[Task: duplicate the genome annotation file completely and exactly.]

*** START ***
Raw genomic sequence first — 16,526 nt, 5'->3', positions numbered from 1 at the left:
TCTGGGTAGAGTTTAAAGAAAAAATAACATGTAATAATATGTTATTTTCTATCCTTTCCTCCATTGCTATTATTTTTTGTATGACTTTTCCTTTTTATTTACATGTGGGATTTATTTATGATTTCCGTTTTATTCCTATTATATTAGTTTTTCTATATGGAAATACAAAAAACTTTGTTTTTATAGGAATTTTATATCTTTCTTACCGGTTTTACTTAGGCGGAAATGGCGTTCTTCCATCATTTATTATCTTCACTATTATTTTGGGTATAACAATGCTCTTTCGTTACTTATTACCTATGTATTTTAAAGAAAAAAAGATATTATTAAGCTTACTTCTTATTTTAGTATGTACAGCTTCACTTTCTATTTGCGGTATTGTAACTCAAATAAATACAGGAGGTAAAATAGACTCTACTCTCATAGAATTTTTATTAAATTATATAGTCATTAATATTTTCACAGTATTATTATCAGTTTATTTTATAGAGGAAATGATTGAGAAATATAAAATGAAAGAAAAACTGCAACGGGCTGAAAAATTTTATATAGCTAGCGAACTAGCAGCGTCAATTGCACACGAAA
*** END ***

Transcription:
Raw genomic sequence first — 16,526 nt, 5'->3', positions numbered from 1 at the left:
TCTGGGTAGAGTTTAAAGAAAAAATAACATGTAATAATATGTTATTTTCTATCCTTTCCTCCATTGCTATTATTTTTTGTATGACTTTTCCTTTTTATTTACATGTGGGATTTATTTATGATTTCCGTTTTATTCCTATTATATTAGTTTTTCTATATGGAAATACAAAAAACTTTGTTTTTATAGGAATTTTATATCTTTCTTACCGGTTTTACTTAGGCGGAAATGGCGTTCTTCCATCATTTATTATCTTCACTATTATTTTGGGTATAACAATGCTCTTTCGTTACTTATTACCTATGTATTTTAAAGAAAAAAAGATATTATTAAGCTTACTTCTTATTTTAGTATGTACAGCTTCACTTTCTATTTGCGGTATTGTAACTCAAATAAATACAGGAGGTAAAATAGACTCTACTCTCATAGAATTTTTATTAAATTATATAGTCATTAATATTTTCACAGTATTATTATCAGTTTATTTTATAGAGGAAATGATTGAGAAATATAAAATGAAAGAAAAACTGCAACGGGCTGAAAAATTTTATATAGCTAGCGAACTAGCAGCGTCAATTGCACACGAAA